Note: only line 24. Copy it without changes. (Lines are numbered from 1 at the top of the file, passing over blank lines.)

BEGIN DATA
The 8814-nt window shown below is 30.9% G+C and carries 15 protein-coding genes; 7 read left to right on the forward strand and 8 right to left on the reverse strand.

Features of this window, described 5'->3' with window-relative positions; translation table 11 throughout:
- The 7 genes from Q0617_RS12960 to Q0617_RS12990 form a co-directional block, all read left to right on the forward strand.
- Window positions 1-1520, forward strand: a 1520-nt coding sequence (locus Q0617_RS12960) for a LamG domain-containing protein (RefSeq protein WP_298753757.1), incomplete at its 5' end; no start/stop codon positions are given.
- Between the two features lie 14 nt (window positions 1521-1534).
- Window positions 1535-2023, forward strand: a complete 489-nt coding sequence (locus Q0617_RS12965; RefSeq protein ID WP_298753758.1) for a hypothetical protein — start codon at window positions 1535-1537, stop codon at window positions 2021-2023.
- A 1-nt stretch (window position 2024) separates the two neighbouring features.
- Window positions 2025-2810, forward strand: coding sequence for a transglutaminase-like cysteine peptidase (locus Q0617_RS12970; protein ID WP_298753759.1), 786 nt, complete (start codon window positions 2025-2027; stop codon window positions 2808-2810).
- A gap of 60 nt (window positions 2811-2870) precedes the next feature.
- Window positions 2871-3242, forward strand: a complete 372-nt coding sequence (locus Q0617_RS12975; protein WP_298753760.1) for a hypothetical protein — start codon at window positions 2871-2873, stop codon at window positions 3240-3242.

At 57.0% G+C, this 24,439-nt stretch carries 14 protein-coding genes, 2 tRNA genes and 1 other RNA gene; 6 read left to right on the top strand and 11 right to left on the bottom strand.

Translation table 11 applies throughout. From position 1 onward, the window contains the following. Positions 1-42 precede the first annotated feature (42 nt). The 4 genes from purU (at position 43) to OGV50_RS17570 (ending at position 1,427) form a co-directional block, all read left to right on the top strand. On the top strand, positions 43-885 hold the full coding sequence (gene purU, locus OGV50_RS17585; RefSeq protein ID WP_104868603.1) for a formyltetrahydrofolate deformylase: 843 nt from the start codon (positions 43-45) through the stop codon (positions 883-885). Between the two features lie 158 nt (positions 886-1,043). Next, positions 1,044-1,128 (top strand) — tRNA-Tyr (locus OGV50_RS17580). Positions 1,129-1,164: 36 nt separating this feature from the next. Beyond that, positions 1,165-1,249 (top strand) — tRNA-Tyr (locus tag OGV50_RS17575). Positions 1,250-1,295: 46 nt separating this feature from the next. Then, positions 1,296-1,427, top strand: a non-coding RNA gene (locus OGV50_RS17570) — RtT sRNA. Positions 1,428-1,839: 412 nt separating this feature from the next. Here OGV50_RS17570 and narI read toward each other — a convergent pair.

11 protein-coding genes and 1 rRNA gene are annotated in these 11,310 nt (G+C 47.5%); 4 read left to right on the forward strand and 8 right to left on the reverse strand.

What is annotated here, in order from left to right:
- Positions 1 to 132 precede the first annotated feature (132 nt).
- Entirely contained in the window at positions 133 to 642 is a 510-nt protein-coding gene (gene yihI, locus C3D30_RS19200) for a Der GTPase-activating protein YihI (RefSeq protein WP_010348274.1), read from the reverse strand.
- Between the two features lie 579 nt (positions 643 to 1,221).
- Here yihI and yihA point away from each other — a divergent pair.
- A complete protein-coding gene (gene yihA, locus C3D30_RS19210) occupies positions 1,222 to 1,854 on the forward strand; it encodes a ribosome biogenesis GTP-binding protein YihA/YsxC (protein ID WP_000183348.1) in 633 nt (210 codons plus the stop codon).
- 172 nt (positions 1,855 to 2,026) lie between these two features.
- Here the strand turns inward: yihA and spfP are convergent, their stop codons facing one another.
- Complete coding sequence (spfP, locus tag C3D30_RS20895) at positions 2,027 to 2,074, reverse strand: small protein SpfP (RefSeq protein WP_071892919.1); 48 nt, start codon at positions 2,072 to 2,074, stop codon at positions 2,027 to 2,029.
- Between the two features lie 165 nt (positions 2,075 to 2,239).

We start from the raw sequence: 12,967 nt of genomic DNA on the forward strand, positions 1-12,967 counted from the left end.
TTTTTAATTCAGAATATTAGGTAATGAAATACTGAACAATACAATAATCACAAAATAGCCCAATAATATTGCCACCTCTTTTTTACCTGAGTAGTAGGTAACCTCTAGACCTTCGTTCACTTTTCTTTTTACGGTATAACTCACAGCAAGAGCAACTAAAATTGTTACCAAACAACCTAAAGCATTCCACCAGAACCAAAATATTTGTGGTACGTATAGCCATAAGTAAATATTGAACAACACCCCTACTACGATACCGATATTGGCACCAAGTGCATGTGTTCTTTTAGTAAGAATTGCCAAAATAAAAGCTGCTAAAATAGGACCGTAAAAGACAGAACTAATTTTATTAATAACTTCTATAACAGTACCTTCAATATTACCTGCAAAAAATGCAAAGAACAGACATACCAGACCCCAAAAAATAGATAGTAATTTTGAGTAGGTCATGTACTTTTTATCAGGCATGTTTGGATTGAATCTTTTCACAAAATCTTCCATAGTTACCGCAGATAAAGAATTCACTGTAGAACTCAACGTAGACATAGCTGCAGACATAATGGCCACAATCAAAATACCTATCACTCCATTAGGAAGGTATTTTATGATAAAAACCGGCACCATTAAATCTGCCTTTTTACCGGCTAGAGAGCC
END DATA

We start from the raw sequence: 12,967 nt of genomic DNA on the forward strand, positions 1-12,967 counted from the left end.